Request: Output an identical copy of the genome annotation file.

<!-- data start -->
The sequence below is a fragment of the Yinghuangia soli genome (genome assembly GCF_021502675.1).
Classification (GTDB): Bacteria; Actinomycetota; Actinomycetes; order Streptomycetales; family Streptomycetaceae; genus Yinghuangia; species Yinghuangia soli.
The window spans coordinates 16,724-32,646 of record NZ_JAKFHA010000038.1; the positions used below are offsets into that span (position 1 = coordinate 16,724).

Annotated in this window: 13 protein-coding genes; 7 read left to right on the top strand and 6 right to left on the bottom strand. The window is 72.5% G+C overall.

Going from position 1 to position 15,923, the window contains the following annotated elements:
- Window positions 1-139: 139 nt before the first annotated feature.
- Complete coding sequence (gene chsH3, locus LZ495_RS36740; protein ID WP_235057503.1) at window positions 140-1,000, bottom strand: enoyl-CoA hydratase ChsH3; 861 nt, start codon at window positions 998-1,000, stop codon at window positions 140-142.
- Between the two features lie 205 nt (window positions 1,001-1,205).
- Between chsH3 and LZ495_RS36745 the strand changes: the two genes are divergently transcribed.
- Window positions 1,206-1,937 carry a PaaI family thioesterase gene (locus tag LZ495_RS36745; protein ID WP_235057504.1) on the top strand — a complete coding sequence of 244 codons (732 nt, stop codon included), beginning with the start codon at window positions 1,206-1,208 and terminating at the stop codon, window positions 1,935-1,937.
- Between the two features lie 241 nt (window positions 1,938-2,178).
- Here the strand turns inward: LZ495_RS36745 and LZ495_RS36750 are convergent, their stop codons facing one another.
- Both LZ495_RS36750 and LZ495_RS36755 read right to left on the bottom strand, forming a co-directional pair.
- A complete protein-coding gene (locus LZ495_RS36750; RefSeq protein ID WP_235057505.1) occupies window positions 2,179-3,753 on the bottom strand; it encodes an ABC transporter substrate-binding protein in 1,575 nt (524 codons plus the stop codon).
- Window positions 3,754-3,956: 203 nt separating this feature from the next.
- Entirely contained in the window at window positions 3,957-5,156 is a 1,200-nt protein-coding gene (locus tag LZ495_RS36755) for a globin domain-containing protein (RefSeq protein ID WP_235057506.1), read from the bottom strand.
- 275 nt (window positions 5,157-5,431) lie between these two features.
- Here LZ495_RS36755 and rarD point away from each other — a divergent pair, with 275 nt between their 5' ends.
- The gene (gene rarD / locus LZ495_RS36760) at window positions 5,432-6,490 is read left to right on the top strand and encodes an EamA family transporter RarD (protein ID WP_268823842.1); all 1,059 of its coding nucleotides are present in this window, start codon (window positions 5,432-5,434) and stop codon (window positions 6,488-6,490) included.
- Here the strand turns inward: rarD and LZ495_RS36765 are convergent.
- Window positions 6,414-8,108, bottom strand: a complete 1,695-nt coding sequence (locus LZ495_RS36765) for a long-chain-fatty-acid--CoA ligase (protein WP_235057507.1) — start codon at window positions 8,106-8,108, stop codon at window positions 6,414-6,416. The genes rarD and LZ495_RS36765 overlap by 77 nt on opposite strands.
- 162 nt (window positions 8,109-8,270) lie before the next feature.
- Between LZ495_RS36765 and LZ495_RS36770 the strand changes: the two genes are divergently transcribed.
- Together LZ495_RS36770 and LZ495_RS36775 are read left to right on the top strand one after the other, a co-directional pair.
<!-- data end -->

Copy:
The sequence below is a fragment of the Yinghuangia soli genome (genome assembly GCF_021502675.1).
Classification (GTDB): Bacteria; Actinomycetota; Actinomycetes; order Streptomycetales; family Streptomycetaceae; genus Yinghuangia; species Yinghuangia soli.
The window spans coordinates 16,724-32,646 of record NZ_JAKFHA010000038.1; the positions used below are offsets into that span (position 1 = coordinate 16,724).

Annotated in this window: 13 protein-coding genes; 7 read left to right on the top strand and 6 right to left on the bottom strand. The window is 72.5% G+C overall.

Going from position 1 to position 15,923, the window contains the following annotated elements:
- Window positions 1-139: 139 nt before the first annotated feature.
- Complete coding sequence (gene chsH3, locus LZ495_RS36740; protein ID WP_235057503.1) at window positions 140-1,000, bottom strand: enoyl-CoA hydratase ChsH3; 861 nt, start codon at window positions 998-1,000, stop codon at window positions 140-142.
- Between the two features lie 205 nt (window positions 1,001-1,205).
- Between chsH3 and LZ495_RS36745 the strand changes: the two genes are divergently transcribed.
- Window positions 1,206-1,937 carry a PaaI family thioesterase gene (locus tag LZ495_RS36745; protein ID WP_235057504.1) on the top strand — a complete coding sequence of 244 codons (732 nt, stop codon included), beginning with the start codon at window positions 1,206-1,208 and terminating at the stop codon, window positions 1,935-1,937.
- Between the two features lie 241 nt (window positions 1,938-2,178).
- Here the strand turns inward: LZ495_RS36745 and LZ495_RS36750 are convergent, their stop codons facing one another.
- Both LZ495_RS36750 and LZ495_RS36755 read right to left on the bottom strand, forming a co-directional pair.
- A complete protein-coding gene (locus LZ495_RS36750; RefSeq protein ID WP_235057505.1) occupies window positions 2,179-3,753 on the bottom strand; it encodes an ABC transporter substrate-binding protein in 1,575 nt (524 codons plus the stop codon).
- Window positions 3,754-3,956: 203 nt separating this feature from the next.
- Entirely contained in the window at window positions 3,957-5,156 is a 1,200-nt protein-coding gene (locus tag LZ495_RS36755) for a globin domain-containing protein (RefSeq protein ID WP_235057506.1), read from the bottom strand.
- 275 nt (window positions 5,157-5,431) lie between these two features.
- Here LZ495_RS36755 and rarD point away from each other — a divergent pair, with 275 nt between their 5' ends.
- The gene (gene rarD / locus LZ495_RS36760) at window positions 5,432-6,490 is read left to right on the top strand and encodes an EamA family transporter RarD (protein ID WP_268823842.1); all 1,059 of its coding nucleotides are present in this window, start codon (window positions 5,432-5,434) and stop codon (window positions 6,488-6,490) included.
- Here the strand turns inward: rarD and LZ495_RS36765 are convergent.
- Window positions 6,414-8,108, bottom strand: a complete 1,695-nt coding sequence (locus LZ495_RS36765) for a long-chain-fatty-acid--CoA ligase (protein WP_235057507.1) — start codon at window positions 8,106-8,108, stop codon at window positions 6,414-6,416. The genes rarD and LZ495_RS36765 overlap by 77 nt on opposite strands.
- 162 nt (window positions 8,109-8,270) lie before the next feature.
- Between LZ495_RS36765 and LZ495_RS36770 the strand changes: the two genes are divergently transcribed.
- Together LZ495_RS36770 and LZ495_RS36775 are read left to right on the top strand one after the other, a co-directional pair.